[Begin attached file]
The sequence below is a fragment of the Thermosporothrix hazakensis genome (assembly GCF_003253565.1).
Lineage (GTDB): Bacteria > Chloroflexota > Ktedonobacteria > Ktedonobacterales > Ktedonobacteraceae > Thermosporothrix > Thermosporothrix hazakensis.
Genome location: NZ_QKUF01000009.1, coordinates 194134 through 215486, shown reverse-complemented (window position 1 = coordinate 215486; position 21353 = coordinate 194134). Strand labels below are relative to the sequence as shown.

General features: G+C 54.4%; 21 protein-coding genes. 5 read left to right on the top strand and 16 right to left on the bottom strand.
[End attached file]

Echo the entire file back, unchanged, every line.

The sequence below is a fragment of the Thermosporothrix hazakensis genome (assembly GCF_003253565.1).
Lineage (GTDB): Bacteria > Chloroflexota > Ktedonobacteria > Ktedonobacterales > Ktedonobacteraceae > Thermosporothrix > Thermosporothrix hazakensis.
Genome location: NZ_QKUF01000009.1, coordinates 194134 through 215486, shown reverse-complemented (window position 1 = coordinate 215486; position 21353 = coordinate 194134). Strand labels below are relative to the sequence as shown.

General features: G+C 54.4%; 21 protein-coding genes. 5 read left to right on the top strand and 16 right to left on the bottom strand.